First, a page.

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Quoting DJ Doena:
Quote:
Using the online option is not really a good way to backup. It's more of a last resort way.

Agreed.  You will definitely want to restore from a local backup, and do not disturb Profiler on your old PC until your backup has been restored to DVDP your new PC.

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DVD Profiler Unlimited RegistrantStar Contributorrdodolak
Registered: March 18, 2007
Reputation: Great Rating
United States Posts: 1,292
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I recommend creating a backup as an archive, but you can simply copy some of the file structure over to the new computer.

The main directory is the following, but the others are optional depending on what you have.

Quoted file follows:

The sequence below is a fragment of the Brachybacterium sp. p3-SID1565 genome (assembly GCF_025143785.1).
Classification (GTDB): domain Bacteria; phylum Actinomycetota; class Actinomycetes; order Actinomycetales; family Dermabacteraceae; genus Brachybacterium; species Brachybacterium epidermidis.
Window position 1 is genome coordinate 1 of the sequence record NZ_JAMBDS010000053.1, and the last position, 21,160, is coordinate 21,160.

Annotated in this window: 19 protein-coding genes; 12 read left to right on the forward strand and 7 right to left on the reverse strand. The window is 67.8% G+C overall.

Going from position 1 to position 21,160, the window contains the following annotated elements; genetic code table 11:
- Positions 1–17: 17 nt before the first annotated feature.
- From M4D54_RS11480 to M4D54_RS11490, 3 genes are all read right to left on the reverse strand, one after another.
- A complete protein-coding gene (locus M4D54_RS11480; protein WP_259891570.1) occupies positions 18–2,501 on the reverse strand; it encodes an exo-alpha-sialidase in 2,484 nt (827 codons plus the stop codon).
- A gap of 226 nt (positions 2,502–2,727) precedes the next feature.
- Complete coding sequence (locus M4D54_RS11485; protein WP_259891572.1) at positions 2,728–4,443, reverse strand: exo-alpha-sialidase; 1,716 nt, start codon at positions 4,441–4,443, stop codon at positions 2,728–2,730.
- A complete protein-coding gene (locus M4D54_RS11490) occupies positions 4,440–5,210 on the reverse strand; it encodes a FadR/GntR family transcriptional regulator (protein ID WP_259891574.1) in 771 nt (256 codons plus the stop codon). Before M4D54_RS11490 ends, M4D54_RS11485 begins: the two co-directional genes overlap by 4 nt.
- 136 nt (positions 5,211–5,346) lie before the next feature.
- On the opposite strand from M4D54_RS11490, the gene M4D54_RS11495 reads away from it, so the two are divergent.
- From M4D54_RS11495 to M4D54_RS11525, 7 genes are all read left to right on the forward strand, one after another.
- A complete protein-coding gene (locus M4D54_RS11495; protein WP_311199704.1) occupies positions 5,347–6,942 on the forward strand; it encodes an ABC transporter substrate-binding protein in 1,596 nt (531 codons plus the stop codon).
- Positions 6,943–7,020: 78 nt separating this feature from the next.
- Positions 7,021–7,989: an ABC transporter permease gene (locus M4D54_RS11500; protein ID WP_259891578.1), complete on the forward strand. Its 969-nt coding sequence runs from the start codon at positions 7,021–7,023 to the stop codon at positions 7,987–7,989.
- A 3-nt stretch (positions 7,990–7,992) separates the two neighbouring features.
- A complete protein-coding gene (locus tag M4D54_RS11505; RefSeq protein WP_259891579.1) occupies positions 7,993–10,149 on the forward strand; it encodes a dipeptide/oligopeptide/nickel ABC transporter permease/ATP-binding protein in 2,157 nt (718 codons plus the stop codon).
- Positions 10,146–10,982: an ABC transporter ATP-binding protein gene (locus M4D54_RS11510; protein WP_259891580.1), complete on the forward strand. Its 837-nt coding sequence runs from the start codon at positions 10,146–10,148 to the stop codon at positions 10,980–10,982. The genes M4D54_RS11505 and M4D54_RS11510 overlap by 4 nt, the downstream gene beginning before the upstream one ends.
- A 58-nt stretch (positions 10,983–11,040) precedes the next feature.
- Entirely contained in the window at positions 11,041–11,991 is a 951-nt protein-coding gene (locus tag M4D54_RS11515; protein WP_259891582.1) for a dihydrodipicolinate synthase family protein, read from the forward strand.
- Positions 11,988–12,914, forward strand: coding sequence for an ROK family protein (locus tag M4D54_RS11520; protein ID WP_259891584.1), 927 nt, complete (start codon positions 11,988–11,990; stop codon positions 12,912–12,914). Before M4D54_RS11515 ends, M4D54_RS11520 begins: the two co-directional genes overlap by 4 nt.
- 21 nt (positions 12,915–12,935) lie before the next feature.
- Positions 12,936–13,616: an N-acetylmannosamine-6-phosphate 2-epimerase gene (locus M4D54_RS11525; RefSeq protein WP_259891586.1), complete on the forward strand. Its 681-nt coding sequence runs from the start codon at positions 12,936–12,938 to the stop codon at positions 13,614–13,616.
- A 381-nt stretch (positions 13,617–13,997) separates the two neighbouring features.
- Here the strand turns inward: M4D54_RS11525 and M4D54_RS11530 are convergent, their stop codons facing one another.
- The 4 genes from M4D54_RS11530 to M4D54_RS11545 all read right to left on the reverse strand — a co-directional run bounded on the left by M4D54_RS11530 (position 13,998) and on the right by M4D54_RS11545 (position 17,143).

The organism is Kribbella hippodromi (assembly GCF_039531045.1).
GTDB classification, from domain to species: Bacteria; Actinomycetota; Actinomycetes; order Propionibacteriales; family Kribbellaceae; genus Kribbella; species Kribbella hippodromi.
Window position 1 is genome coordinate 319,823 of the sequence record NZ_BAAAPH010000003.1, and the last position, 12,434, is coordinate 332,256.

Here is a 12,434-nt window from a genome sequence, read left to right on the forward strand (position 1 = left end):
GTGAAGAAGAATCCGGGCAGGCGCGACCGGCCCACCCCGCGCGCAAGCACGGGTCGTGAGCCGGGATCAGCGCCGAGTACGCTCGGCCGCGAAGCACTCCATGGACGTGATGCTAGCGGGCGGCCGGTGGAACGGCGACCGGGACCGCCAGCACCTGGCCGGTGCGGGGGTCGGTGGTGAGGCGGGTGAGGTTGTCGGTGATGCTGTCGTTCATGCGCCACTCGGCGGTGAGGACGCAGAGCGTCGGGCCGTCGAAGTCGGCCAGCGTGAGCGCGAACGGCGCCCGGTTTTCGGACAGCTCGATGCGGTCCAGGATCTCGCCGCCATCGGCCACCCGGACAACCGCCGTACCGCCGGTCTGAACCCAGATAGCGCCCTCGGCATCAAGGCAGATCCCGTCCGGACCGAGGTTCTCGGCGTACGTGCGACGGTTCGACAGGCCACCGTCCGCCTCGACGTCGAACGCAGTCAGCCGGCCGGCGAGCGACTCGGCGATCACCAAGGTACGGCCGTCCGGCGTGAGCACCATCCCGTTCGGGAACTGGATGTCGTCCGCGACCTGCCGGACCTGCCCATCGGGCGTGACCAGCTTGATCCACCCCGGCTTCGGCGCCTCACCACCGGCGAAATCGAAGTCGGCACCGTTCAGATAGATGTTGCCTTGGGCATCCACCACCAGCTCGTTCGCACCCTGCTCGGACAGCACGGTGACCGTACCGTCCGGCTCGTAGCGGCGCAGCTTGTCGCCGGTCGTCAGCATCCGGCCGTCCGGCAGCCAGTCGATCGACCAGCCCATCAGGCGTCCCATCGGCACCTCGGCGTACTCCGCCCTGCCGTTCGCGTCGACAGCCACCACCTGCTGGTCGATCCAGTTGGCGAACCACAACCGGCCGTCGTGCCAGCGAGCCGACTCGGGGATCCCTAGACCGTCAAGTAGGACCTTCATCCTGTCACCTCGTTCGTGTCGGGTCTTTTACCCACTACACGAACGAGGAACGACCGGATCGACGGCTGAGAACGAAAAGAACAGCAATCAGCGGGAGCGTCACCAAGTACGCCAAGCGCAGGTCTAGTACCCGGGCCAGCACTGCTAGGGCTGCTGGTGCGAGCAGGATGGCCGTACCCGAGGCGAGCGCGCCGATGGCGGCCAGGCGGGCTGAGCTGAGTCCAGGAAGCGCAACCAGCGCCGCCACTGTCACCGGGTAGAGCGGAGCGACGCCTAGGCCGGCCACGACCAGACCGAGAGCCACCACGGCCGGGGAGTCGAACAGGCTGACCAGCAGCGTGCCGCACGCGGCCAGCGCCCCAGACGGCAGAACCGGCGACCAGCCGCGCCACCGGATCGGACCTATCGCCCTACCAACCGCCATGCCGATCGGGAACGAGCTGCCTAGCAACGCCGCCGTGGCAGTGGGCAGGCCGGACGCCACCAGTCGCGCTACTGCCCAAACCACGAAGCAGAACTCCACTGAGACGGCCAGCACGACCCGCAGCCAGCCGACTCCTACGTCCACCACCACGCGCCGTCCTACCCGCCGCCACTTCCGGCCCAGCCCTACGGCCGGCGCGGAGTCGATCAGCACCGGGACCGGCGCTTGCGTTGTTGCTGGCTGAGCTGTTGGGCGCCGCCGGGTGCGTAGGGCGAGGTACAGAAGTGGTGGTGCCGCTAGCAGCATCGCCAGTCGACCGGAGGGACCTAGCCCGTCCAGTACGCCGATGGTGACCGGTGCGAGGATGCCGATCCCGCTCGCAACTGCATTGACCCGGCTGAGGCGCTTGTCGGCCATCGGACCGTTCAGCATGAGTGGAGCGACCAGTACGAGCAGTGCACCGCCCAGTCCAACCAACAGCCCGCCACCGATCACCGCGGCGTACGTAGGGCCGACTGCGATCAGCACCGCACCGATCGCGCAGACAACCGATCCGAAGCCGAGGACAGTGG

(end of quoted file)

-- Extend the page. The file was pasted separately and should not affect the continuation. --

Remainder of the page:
<drive>:\Users\<user account>\Documents\DVD Profiler\Databases

If you have customized your layout from the standard default, you can copy over the following file:

<drive>:\Users\<user account>\AppData\Local\DVD Profiler\layout.dpl
DVD Profiler Desktop and Mobile RegistrantStar Contributoreommen
DVD nerd
Registered: March 13, 2007
Reputation: High Rating
Netherlands Posts: 467
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Perhaps stating the obvious, but do not forget to copy your registration data (actually, of every application you want to 'migrate'). As long as you can log on to this site, your registration data can also be found in the 'Registration' tab of this website's main menu.
Eric

If it is important, say it. Otherwise, let silence speak.
DVD Profiler Unlimited Registrantbigdog
Registered: March 20, 2007
Posts: 94
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Thanks for all the tips. Sounds like backing it up to a flash drive (I guess I could use a NAS drive too?) would be the best option and then restore from there.